Why not?

Flush with the success of the first set, I went ahead and washed the four hanks of the first Maysville Rug Filler I acquired, one brown and three blue.

They were not as smelly as the six other ones, but they were not fresh, either.

The sweet husband surprised me last night by swapping out the broken drum on the Beast!

I was able to begin warping for the taquete rug; however, the remainder of the warp does not arrive until Thursday.



This was the five day old drum before:


Here is the after:


In Lil' Miss news, she is weaving right along. We are on the 4th of 9 towels. I have been alternating plain weave stripes with point twill patterns on each one. She is such a sweet little loom!

The decision to acquire a second loom was sound one. I love having one up and running at all times.

One of the things I have discovered with the draft I am using is that it was developed for a falling shed loom, rather than a rising shed of my looms.

When the shafts are at rest, they are in neutral position. When a treadle is engaged, countermarche looms raise some shafts and drop others, which creates a falling shed. My looms are jack looms and when I press down on a treadle, it raises some shafts, leaving others in place. Jack looms are rising shed looms. The shed is the area between the threads through which the weft is thrown with a shuttle.

In translation, this means for the design on the draft to face me while I am weaving (rather than on the back side of the fabric), I need to tie up my treadles for the blank squares, rather than the ones with black dots in them. It's not a big deal at all, I just like looking at the pretty side of the fabric. Although, it is easier to ensure the thread changes are on the wrong side this way.

Here is the draft I am using:


While it may be hard to read, but in the upper right hand corner is a box four squares tall and wide. They are numbered 1 to 4 from the bottom up and from left to right. This represents the tie ups for the treadles. Line number one read from the bottom up shows shafts 1 and 2 are blackened in. For a falling shed loom, that means shafts 1 and 2 should be attached to treadle number 1, and that is how I tied up my treadle; however, my loom is a rising shed. This means I should have tied shafts 3 and 4 (the ones that are left blank) to treadle number 1 in order to have the pattern facing me as I weave.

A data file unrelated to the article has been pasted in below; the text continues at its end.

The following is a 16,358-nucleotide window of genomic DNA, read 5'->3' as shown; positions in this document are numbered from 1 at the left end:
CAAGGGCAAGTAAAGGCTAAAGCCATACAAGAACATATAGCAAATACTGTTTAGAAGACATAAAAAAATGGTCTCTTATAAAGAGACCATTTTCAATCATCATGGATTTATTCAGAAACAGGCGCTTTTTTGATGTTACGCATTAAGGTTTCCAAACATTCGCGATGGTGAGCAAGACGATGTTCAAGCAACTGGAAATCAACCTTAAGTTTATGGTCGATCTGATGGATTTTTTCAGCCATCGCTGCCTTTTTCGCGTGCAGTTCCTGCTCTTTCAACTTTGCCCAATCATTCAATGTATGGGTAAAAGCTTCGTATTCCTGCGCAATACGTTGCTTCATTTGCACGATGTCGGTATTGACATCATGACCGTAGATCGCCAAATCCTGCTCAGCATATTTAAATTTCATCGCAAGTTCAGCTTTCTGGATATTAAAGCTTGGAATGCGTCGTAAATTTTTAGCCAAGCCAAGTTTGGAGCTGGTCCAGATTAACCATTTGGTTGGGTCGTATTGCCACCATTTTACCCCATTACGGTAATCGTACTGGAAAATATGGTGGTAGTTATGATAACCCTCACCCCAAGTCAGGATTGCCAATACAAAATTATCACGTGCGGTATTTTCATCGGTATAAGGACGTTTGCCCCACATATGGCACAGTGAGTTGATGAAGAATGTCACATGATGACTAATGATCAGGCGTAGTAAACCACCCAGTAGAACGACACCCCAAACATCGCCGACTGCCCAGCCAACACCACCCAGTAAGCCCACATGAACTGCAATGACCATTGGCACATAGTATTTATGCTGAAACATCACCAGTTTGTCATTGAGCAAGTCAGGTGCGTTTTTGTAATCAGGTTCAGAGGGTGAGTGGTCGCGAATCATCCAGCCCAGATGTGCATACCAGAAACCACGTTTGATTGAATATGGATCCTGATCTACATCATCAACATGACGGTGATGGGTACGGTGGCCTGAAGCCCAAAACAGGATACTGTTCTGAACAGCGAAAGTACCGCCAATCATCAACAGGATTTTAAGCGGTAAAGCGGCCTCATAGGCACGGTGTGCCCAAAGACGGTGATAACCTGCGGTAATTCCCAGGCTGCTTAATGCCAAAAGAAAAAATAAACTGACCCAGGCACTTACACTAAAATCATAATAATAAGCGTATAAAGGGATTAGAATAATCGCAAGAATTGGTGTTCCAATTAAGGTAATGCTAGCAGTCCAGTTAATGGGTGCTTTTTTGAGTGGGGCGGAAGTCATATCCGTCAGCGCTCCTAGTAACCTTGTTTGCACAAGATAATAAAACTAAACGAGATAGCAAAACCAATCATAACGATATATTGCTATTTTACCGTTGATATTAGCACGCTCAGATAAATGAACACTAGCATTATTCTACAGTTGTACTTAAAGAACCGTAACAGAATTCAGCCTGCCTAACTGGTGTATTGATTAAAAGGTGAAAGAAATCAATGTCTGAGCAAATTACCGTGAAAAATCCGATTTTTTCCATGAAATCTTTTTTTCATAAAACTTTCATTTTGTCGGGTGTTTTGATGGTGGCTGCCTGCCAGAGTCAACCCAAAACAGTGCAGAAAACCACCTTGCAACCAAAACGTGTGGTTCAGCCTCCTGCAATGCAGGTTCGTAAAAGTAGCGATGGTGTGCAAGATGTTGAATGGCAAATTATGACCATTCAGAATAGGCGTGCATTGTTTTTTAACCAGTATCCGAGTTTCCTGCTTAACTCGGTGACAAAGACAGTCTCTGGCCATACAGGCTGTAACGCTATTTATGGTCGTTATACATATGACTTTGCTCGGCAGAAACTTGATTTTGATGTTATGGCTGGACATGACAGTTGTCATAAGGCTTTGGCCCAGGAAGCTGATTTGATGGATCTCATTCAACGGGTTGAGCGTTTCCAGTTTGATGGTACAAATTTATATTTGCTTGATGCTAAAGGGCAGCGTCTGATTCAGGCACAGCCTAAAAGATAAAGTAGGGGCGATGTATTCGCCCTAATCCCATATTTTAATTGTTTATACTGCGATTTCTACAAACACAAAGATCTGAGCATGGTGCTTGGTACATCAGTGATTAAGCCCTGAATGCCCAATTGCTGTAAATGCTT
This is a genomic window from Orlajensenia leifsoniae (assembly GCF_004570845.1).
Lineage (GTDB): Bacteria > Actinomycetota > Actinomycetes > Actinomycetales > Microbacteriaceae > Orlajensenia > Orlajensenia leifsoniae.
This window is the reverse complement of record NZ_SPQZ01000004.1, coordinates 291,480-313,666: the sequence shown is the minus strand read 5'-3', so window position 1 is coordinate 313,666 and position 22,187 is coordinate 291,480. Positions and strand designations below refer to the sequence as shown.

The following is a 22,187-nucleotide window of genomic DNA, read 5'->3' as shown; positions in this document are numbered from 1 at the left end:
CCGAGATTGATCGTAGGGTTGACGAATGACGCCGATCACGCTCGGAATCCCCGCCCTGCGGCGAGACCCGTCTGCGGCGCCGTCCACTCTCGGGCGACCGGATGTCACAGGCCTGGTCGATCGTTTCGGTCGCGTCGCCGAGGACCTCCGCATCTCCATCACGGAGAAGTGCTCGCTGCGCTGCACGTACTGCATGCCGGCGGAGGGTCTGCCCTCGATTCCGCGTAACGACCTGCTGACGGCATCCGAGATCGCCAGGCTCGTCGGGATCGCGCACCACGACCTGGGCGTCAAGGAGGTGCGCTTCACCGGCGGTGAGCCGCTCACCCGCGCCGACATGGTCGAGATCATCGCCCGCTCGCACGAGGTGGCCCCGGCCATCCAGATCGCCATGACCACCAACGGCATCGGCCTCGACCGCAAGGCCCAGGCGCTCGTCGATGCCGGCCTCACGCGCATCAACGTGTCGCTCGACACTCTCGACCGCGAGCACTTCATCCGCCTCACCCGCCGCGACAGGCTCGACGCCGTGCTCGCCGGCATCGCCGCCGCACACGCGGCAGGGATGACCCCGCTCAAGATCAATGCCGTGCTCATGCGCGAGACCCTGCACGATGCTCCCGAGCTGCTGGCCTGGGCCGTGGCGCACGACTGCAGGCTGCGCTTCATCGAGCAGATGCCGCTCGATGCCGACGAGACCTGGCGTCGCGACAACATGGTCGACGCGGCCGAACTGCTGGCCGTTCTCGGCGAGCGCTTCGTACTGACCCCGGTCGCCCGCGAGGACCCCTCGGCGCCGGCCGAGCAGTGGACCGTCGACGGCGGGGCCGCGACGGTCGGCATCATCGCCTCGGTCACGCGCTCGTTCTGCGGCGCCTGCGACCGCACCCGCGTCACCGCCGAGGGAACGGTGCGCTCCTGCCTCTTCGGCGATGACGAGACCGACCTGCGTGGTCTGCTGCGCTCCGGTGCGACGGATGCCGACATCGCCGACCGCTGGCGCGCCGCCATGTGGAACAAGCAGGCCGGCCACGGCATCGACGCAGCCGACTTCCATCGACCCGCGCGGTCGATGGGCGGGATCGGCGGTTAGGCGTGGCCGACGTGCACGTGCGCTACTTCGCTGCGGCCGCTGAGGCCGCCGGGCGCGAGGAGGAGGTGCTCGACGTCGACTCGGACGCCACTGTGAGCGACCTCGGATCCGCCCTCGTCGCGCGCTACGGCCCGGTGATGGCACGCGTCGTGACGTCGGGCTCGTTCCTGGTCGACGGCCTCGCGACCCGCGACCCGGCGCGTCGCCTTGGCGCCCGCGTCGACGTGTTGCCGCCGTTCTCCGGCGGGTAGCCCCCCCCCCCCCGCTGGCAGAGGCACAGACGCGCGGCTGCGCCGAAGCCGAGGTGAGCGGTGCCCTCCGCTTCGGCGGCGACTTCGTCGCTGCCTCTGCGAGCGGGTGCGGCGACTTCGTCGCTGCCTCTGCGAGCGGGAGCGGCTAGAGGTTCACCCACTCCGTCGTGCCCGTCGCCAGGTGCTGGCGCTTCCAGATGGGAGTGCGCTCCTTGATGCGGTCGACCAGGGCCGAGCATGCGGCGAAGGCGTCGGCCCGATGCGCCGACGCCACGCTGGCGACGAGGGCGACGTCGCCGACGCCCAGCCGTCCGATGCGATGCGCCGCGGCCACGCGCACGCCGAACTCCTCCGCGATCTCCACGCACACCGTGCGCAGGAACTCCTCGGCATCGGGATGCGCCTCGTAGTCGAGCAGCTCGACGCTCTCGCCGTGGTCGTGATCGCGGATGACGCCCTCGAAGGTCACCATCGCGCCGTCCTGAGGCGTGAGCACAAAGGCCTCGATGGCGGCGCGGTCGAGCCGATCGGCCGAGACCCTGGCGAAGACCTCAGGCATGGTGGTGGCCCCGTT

I am actually using two threading patterns from the above draft. For the center light blue section of my weaving, I am using the pattern on the top far left. For the other colors on either side of the middle light blue section, I am using the threading pattern in the top middle. 

Here is a photo of the top of my fabric, what I see as I am weaving:


Here is what the underside looks like:




The switch up is more obvious with the pattern on either side of the light blue, the one that matches the top center pattern in the draft.

Again, this is not a big deal at all, and I could take five minutes to get on the floor and change the tie ups to "correct" this, but I won't. If I were to do it mid-towel, the design would flip and look like an error. I am accustomed to it now, but I will tuck the knowledge away for future projects.

How does one know whether the draft is created for shed rising or shed falling looms?

Some people can read the draft and instinctively know. I am apparently not one of those.

I would like to say it would become obvious on sampling, but I did not notice it until I was into my second towel done in pattern...although, now I know to look for it.

We will ignore that I have used this pattern on, at least, one other occasion last year, and I failed to notice it at all until a couple of days ago.

My story is the draft shows the weft in white and warp in blue, which threw me, as my weft is in white...

In fact, now that I am cross-eyed studying it all, I am not sure.

Both sides are gorgeous!

The knitting front has obviously slowed down.

At the moment, I have two pairs of socks for the husband, which are my travel projects, and one sweater.

The first pair sits in a candy dish in the living room.



The second pair is usually in my car:


I am all still working on the Fair Isle Oa, but I am closing in on the divide for the sleeves. Once I reach that point, work on the body will stall, as I knit both of the sleeves to the point where they will join the body.


Further, instead of leaving this a pullover, I have decided it will ultimately be a cardigan. As this is an afterthought, I did not provide steeking stitches down the front of the middle, but I can still reinforce and cut them when the time comes. For me, I think this will get a good deal more wear as a cardigan.

I have had to rethink my opinion of Cascade Yarns with this project, too. In the past, I have used 220 Worsted and it has felt rough and somewhat like acrylic in my hands, even though it is 100% wool. This sport weight 220; however, is actually very soft and lovely. I chose it based on color and price. It was far more economical than the Wollmeise that first caught my eye, AND it is solid and not tonal. I thought the former would work better with the pattern.

As spring is here in South Texas, I should actually be thinking about yard and garden projects...

Anyone else?

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